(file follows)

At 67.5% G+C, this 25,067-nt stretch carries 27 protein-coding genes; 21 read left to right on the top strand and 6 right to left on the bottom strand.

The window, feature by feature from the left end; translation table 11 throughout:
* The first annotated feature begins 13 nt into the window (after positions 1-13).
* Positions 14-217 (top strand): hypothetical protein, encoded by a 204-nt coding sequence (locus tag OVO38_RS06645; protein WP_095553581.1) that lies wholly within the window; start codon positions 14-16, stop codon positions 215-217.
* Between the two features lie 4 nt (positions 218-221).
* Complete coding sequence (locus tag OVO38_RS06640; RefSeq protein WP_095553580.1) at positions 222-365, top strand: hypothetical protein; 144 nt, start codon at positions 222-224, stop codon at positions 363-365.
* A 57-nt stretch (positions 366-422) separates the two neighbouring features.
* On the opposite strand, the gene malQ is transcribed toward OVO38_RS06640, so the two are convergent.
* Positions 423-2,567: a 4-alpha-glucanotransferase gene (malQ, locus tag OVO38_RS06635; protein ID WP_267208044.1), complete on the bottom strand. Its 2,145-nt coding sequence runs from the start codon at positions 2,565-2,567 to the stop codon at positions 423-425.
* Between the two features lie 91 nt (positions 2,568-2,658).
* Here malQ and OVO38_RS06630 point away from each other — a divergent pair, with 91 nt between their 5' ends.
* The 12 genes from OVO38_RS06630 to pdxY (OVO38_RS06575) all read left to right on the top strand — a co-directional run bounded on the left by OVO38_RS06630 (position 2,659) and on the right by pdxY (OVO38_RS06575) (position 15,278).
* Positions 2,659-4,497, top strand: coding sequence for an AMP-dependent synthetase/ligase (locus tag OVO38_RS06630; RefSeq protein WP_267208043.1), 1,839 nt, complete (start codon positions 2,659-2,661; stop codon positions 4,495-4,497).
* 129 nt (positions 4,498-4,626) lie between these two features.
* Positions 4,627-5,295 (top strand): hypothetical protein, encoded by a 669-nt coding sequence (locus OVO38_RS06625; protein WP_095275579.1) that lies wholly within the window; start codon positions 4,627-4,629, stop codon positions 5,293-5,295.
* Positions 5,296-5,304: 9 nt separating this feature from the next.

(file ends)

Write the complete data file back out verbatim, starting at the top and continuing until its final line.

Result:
At 67.5% G+C, this 25,067-nt stretch carries 27 protein-coding genes; 21 read left to right on the top strand and 6 right to left on the bottom strand.

The window, feature by feature from the left end; translation table 11 throughout:
* The first annotated feature begins 13 nt into the window (after positions 1-13).
* Positions 14-217 (top strand): hypothetical protein, encoded by a 204-nt coding sequence (locus tag OVO38_RS06645; protein WP_095553581.1) that lies wholly within the window; start codon positions 14-16, stop codon positions 215-217.
* Between the two features lie 4 nt (positions 218-221).
* Complete coding sequence (locus tag OVO38_RS06640; RefSeq protein WP_095553580.1) at positions 222-365, top strand: hypothetical protein; 144 nt, start codon at positions 222-224, stop codon at positions 363-365.
* A 57-nt stretch (positions 366-422) separates the two neighbouring features.
* On the opposite strand, the gene malQ is transcribed toward OVO38_RS06640, so the two are convergent.
* Positions 423-2,567: a 4-alpha-glucanotransferase gene (malQ, locus tag OVO38_RS06635; protein ID WP_267208044.1), complete on the bottom strand. Its 2,145-nt coding sequence runs from the start codon at positions 2,565-2,567 to the stop codon at positions 423-425.
* Between the two features lie 91 nt (positions 2,568-2,658).
* Here malQ and OVO38_RS06630 point away from each other — a divergent pair, with 91 nt between their 5' ends.
* The 12 genes from OVO38_RS06630 to pdxY (OVO38_RS06575) all read left to right on the top strand — a co-directional run bounded on the left by OVO38_RS06630 (position 2,659) and on the right by pdxY (OVO38_RS06575) (position 15,278).
* Positions 2,659-4,497, top strand: coding sequence for an AMP-dependent synthetase/ligase (locus tag OVO38_RS06630; RefSeq protein WP_267208043.1), 1,839 nt, complete (start codon positions 2,659-2,661; stop codon positions 4,495-4,497).
* 129 nt (positions 4,498-4,626) lie between these two features.
* Positions 4,627-5,295 (top strand): hypothetical protein, encoded by a 669-nt coding sequence (locus OVO38_RS06625; protein WP_095275579.1) that lies wholly within the window; start codon positions 4,627-4,629, stop codon positions 5,293-5,295.
* Positions 5,296-5,304: 9 nt separating this feature from the next.